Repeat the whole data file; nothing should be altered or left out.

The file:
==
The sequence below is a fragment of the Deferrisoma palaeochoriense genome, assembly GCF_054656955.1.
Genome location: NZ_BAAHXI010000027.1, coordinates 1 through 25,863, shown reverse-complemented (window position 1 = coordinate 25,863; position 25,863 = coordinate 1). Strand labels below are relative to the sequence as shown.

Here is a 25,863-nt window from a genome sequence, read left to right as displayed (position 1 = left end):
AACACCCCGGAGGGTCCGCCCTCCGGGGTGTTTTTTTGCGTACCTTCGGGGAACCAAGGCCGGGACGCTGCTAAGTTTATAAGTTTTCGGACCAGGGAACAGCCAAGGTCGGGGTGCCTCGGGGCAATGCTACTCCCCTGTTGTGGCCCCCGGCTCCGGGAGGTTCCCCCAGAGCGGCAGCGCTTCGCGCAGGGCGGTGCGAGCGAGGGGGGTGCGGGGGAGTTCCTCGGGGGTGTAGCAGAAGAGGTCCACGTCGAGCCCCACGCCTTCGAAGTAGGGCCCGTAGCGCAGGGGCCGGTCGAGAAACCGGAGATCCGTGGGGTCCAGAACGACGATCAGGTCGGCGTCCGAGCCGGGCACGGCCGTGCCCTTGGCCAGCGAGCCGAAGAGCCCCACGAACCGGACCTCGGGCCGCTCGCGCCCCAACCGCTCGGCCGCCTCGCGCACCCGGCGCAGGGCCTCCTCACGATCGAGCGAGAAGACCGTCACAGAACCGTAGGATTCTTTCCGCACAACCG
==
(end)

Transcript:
The sequence below is a fragment of the Deferrisoma palaeochoriense genome, assembly GCF_054656955.1.
Genome location: NZ_BAAHXI010000027.1, coordinates 1 through 25,863, shown reverse-complemented (window position 1 = coordinate 25,863; position 25,863 = coordinate 1). Strand labels below are relative to the sequence as shown.

Here is a 25,863-nt window from a genome sequence, read left to right as displayed (position 1 = left end):
AACACCCCGGAGGGTCCGCCCTCCGGGGTGTTTTTTTGCGTACCTTCGGGGAACCAAGGCCGGGACGCTGCTAAGTTTATAAGTTTTCGGACCAGGGAACAGCCAAGGTCGGGGTGCCTCGGGGCAATGCTACTCCCCTGTTGTGGCCCCCGGCTCCGGGAGGTTCCCCCAGAGCGGCAGCGCTTCGCGCAGGGCGGTGCGAGCGAGGGGGGTGCGGGGGAGTTCCTCGGGGGTGTAGCAGAAGAGGTCCACGTCGAGCCCCACGCCTTCGAAGTAGGGCCCGTAGCGCAGGGGCCGGTCGAGAAACCGGAGATCCGTGGGGTCCAGAACGACGATCAGGTCGGCGTCCGAGCCGGGCACGGCCGTGCCCTTGGCCAGCGAGCCGAAGAGCCCCACGAACCGGACCTCGGGCCGCTCGCGCCCCAACCGCTCGGCCGCCTCGCGCACCCGGCGCAGGGCCTCCTCACGATCGAGCGAGAAGACCGTCACAGAACCGTAGGATTCTTTCCGCACAACCG